The dream of every real estate agent is to be the luxury agent. The agent that lists all the homes of the rich and famous and gets paid. It’s the closest thing to being a sports agent and real estate agents everywhere want to live vicariously through their rich clients. Or so they think.
The reality of the luxury real estate market is much, much different than what most agents think. Whether it’s lower pay, higher costs or worse treatment than what was expected, luxury real estate isn’t what they show on HGTV and youtube.
First let’s classify luxury real estate. Luxury real estate is the top 2% of real estate in the market. So if you’re in Atlanta, that starts at $2 Million. However, $2 million doesn’t even get you a starter home in silicon valley. Let’s be clear, almost every sale of “real” luxury could be a news story for the area, that’s how elite it is to classify as “luxury” in real estate. This standard comes direct to you from the real estate agents, so don’t just take our word for it.
With that out of the way, let’s dive into reasons you don’t want to be a luxury agent.
The majority of homes don’t sell
Sad but true. “The market is on fire!” you say, but the reality that’s in the median price point. New home buyers and move-up buyers fuel the market. Luxury real estate sells because someone wants to buy, not because they have to. Your new luxury real estate usually needs to stand out among the sea of opportunities. If a home buyer has a few million to spend on your new listing, they could just as easily buy in a different area or buy a home with the exact amenities they want. The point is that if your luxury listing doesn’t communicate to buyers that its as exclusive as they are, it’s going to sit.
It will require money
What usually happens when you can’t sell a home? As a real estate agent you know the number 1 reason a home doesn’t sell is price. However, if you don’t have enough backbone to communicate that to a seller, you likely do a dog and pony show hoping that you can stall long enough for a buyer to come along and ignore your lack of professionalism. You do things like open houses and ridiculously poorly executed 3D tours to placate your seller.
Imagine that experience times 10. Whether it’s true or not, everyone thinks real estate agents are uneducated and overpaid. Luxury home sellers often feel the same way. They often fall into two categories.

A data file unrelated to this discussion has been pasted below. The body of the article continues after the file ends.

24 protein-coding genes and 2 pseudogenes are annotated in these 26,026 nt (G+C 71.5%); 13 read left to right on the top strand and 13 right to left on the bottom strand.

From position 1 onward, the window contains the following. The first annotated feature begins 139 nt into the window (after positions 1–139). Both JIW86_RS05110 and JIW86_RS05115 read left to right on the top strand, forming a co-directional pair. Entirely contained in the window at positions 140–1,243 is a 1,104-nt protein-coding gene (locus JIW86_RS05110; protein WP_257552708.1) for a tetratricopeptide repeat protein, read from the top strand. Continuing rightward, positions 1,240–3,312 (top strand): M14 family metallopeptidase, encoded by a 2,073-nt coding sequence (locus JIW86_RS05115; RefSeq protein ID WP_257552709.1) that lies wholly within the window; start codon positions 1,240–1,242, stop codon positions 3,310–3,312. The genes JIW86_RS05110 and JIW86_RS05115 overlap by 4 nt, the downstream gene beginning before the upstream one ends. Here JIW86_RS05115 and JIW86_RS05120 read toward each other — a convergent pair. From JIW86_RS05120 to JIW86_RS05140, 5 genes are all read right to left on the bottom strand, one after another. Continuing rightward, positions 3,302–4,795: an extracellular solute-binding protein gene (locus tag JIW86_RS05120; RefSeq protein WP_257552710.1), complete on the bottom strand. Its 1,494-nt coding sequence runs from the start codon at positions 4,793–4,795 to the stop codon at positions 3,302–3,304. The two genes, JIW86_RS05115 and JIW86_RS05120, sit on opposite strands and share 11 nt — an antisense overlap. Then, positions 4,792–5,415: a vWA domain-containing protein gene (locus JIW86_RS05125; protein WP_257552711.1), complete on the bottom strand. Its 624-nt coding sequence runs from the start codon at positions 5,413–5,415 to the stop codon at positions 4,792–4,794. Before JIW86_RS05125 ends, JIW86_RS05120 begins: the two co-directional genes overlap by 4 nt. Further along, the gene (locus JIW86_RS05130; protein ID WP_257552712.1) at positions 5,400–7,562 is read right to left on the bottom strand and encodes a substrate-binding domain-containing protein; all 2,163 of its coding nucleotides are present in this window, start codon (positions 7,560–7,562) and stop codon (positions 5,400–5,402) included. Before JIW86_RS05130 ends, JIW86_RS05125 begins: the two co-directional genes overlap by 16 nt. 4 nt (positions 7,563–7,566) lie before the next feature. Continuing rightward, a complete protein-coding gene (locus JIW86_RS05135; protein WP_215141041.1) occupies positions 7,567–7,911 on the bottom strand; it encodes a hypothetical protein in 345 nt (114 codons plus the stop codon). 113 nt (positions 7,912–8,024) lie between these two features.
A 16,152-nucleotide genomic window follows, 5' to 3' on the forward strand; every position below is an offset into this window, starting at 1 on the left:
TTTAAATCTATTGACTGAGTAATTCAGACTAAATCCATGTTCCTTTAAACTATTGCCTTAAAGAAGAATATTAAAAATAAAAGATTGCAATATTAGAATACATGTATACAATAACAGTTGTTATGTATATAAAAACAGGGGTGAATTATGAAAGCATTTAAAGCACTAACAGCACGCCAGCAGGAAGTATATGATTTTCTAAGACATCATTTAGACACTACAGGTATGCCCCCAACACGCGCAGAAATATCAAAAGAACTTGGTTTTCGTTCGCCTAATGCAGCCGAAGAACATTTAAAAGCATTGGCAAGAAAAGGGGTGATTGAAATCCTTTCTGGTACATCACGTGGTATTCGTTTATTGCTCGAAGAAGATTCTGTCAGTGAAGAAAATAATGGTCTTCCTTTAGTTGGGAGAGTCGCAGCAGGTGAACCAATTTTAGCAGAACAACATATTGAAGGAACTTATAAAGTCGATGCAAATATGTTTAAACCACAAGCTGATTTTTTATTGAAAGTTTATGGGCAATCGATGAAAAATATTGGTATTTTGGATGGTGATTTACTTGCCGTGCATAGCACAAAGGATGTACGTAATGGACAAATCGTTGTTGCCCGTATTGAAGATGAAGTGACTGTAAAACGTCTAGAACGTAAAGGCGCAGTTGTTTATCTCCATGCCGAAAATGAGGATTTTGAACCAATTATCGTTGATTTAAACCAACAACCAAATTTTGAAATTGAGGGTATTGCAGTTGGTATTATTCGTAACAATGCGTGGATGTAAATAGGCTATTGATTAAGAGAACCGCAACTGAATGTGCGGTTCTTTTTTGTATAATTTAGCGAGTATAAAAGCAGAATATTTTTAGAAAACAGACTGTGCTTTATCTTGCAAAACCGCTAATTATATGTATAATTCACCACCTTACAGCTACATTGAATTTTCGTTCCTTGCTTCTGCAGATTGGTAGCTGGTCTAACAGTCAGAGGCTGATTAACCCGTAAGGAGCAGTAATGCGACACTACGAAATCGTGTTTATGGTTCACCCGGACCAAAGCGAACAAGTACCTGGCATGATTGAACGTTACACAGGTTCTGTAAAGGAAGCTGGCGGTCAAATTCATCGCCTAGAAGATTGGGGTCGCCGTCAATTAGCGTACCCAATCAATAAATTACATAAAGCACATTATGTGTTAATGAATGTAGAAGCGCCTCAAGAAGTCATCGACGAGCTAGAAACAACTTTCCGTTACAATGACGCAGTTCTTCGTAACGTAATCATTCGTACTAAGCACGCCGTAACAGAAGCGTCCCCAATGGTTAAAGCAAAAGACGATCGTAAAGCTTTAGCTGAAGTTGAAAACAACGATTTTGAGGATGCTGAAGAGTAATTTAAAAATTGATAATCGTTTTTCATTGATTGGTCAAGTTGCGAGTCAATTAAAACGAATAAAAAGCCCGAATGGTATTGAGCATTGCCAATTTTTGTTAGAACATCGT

Many luxury clients are there because they are successful in life. They will expect you to perform as well. In this instance, it won’t matter if they are unrealistic, they will want a short listing period. The only bonus on this type of client is often they won’t hold you accountable when you put your 5 cell phone photos on the MLS and call that luxury real estate marketing.
Other luxury clients will go along with whatever you want as long as it includes the drone footage, the matterport floor plan, and VR tours. The problem with luxury clients in this bracket is that they are out of touch with reality and when the performance based home buyer offers them 70% of asking they’ll get offended.
TL,DR version – do the research, the days on market for luxury is often up to a year or more.
It’s not usually full commission
I know your broker told you not to talk about commission, but we don’t care about what your broker thinks. Most people recognize that a full real estate commission is going to be around 6% with that being split among brokers. Luxury clients know this and expect that because their price is much higher than the norm your fee should go down. It’s hard to argue with the logic unless you’re doing more for them. Limo rentals anyone?
You’ll be expected to do more than you think
Speaking of working for less money, you’ll probably be asked to do more. Luxury real estate is a darned if you do and darned if you don’t prospect. If you get your Mercedes washed before the appointment, they’ll expect the best but if you drive up in an unwashed F-150 clients will wonder if they made the right choice. The point is that you’ll be asked to do far more for you clients in a luxury home setting. Instead of rambling, here’s a list.
- In person showings of listings (to buyer’s agents)
- 3D Tours
- VR Showings
- Drone Footage
- Home Trailers
- Attend to the dog
- Swing by the house for errands
- View “what if” scenarios for buyers. Like let’s look at both the penthouse in the city and the golf course mansion in the suburbs and everything in between.
- Open house complete with open bar
It will require money
It goes without saying that anything on the list above is going to cost money. As mentioned before, a luxury real estate client got to where they are either through success in life or being surrounded by their parent’s success. They are going to expect some “action” on your end.
You probably won’t get to work with your favorite athlete or celebrity
Real talk. Every agent has a story where they either know a celebrity or are friends of their friends and almost had that one client. Unfortunately, unless you are legit bffs with a celebrity chances are good you won’t be representing them in a real estate transaction. There are 2 people that help celebrities. Their friends or their people’s friends.
You probably have the wrong mindset
If you’re reading this then wake up! You’re thinking about being an HGTV star and selling million dollar homes while sipping some adult beverage in your lambo. It’s not going to happen. Yes, it has happened before. If you want it to happen for you, then you’re going to have to network like a politician. However, for the vast majority of agents, it’s better to treat your business like the insanely profitable business it is and get after it. Once you’re selling 100’s of homes a year as a business, the luxury sales that pop up from time to time are that much sweeter and… you’ll be able to actually earn the business like a boss, vs a wanna-be.